The duress practiced by the Nazi conspirators in their assumption of absolute control over the unions is shown by a proclamation of Muchow, leader of the organizatonal office of the German Labor Front, in late June 1933. By this Party proclamation, all associations of workers not yet "concentrated" in the German Labor Front had to report within eight days. Thereafter they were to be notified of the branch of the German Labor Front which "they will have to join". (2228-PS)

(5) The Nazi Conspirators eliminated the right of collective bargaining generally. During the same months in which the unions were abolished, a decree eliminated collective bargaining on conditions of employment and substituted regulation by "trustees of labor" (Treuhaender der Arbeit) appointed by Hitler. (405-PS)

(6) The Nazi conspirators confiscated all union funds and property. The NSDAP circular ordering the seizure of the Free Trade Unions on 2 May 1933 directed that the SA and SS were to be used to occupy the branches and paying offices of the Bank for Workers, Employees and Officials and appointed a Nazi commissar, Mueller, for the bank's subsequent direction. The stock of this bank was held entirely by the General German Trade Union Association and its affiliated member unions. The NSDAP circular also directed that all union funds were to be blocked until re-opened under the authority and control of NSDAP-appointed commissars (392-PS; 2895-PS). The Fuehrer's basic order on the German Labor Front of the NSDAP in October 1934 declared that all the property of the trade unions and their dependent organizations constituted (bildet) property of the German Labor Front (2271-PS). Referring to the Seizure of the property of the unions in a speech at the 1937 Party Congress, Ley mockingly declared that he would have to be convicted if the former trade union leaders were ever to demand the return of their property. (1678-PS)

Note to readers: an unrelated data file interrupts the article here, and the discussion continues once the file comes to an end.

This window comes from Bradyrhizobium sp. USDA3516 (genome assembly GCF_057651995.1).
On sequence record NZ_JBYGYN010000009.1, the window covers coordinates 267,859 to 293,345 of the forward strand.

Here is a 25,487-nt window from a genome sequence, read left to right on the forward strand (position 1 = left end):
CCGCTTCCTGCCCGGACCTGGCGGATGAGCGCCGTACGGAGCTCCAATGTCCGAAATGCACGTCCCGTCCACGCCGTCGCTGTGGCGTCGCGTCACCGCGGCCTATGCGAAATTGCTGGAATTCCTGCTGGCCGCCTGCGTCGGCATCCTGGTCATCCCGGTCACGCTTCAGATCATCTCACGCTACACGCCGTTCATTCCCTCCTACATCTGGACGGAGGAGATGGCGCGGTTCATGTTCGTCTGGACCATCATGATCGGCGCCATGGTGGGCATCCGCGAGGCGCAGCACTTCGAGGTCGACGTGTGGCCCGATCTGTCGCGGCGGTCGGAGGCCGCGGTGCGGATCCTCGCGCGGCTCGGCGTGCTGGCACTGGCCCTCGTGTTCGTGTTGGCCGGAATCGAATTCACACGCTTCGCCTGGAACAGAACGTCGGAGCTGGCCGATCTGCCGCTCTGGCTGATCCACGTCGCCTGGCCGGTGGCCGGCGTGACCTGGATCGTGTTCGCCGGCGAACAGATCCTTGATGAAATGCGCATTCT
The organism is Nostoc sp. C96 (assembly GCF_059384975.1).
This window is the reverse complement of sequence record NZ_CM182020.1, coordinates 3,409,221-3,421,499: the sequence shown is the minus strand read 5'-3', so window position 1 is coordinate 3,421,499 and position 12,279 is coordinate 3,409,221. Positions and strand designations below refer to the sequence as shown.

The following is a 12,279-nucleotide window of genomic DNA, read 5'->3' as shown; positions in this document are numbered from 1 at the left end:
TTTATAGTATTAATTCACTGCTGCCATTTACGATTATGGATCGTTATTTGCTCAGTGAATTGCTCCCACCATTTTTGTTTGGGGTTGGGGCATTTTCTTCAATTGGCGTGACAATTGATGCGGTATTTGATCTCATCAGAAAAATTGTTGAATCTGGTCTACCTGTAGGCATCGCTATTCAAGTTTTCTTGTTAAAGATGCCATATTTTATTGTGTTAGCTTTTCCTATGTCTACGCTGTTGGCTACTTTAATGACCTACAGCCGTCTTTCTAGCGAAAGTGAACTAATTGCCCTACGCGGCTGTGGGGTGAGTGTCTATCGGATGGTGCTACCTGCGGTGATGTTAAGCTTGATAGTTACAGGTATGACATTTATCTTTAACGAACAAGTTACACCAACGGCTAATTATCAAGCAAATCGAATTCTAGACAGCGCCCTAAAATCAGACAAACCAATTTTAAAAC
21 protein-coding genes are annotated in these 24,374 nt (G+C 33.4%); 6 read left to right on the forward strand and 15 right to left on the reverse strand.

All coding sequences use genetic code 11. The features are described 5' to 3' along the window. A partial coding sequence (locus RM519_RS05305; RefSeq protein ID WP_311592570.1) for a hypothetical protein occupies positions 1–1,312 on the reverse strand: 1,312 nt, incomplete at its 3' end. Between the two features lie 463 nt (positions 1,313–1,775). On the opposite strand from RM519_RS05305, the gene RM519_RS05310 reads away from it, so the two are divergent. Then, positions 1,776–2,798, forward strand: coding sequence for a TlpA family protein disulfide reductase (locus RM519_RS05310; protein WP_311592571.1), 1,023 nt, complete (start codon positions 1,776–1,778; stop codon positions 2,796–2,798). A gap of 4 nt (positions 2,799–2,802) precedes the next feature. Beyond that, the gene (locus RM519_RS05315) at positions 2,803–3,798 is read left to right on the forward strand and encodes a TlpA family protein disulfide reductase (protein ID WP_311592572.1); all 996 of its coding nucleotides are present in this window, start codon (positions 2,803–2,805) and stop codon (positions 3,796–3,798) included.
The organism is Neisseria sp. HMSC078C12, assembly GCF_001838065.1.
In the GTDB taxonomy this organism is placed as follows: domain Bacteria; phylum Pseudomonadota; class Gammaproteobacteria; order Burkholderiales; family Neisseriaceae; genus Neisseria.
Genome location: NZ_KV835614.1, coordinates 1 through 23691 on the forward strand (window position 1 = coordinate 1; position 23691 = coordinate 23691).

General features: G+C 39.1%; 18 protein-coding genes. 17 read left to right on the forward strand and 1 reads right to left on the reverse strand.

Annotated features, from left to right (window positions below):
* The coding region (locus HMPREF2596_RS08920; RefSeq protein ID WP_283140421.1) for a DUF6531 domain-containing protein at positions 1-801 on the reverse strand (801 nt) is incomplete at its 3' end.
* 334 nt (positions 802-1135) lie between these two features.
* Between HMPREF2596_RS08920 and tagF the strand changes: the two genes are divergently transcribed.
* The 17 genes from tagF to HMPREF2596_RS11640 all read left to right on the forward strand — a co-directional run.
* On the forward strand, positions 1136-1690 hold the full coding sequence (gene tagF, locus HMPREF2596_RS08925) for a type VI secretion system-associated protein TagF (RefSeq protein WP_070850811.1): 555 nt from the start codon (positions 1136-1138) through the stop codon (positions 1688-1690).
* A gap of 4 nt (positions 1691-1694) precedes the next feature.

(7) The Nazi conspirators persecuted union leaders. The NSDAP order on the seizure of the "Free Trade Unions" directed that the chairmen of the unions were to be taken into "protective custody". Lesser leaders could be arrested with the permission of the appropriate Gau leader of the NSDAP (392-PS). In late June 1933 the German Labor Front published a "List of Outlaws" who were to be denied employment in the factories. The List named union leaders who had been active in combatting National Socialism and who allegedly continued to carry on their resistance secretly. (2336-PS)